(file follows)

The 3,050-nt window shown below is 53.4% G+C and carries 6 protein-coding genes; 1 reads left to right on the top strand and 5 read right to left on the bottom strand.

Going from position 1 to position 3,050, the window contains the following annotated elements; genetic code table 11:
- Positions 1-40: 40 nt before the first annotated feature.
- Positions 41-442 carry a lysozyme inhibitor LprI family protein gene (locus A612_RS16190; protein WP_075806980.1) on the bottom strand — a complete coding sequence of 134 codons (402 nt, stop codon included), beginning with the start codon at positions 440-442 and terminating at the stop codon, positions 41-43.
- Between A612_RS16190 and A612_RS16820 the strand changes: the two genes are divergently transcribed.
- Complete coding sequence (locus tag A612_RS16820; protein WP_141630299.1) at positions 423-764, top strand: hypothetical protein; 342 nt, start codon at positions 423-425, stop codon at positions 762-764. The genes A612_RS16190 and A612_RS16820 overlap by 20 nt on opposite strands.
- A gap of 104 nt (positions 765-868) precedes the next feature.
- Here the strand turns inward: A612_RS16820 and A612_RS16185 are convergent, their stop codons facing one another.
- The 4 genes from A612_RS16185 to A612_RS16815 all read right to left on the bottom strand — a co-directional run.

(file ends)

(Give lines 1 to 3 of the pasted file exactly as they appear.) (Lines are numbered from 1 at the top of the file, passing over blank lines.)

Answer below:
The 3,050-nt window shown below is 53.4% G+C and carries 6 protein-coding genes; 1 reads left to right on the top strand and 5 read right to left on the bottom strand.

Going from position 1 to position 3,050, the window contains the following annotated elements; genetic code table 11:
- Positions 1-40: 40 nt before the first annotated feature.